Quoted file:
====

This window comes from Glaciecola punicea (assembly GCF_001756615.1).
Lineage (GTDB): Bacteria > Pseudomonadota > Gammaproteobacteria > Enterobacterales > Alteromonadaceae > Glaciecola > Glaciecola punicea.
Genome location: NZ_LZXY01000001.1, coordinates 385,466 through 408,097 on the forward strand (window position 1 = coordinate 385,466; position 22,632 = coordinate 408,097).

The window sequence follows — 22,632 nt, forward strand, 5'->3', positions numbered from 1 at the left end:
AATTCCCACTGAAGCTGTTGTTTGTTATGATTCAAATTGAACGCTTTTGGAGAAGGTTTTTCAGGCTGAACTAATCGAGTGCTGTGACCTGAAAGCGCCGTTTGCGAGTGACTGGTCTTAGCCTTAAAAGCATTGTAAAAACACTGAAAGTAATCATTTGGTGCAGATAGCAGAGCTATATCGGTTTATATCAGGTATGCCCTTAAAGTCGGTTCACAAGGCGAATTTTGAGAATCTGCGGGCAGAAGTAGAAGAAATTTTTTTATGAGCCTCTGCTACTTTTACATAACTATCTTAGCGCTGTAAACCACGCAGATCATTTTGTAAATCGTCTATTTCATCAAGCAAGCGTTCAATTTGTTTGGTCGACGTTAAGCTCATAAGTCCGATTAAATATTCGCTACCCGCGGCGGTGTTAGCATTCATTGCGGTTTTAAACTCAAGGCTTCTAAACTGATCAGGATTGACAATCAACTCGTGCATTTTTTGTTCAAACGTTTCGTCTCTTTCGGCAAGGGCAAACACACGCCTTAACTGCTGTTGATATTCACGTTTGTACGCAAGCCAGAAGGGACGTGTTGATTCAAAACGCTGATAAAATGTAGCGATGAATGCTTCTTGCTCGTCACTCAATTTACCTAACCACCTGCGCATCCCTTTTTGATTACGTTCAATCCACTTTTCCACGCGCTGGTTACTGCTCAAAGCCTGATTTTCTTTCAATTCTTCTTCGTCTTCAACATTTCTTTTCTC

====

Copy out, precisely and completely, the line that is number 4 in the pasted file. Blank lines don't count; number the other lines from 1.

The window sequence follows — 22,632 nt, forward strand, 5'->3', positions numbered from 1 at the left end: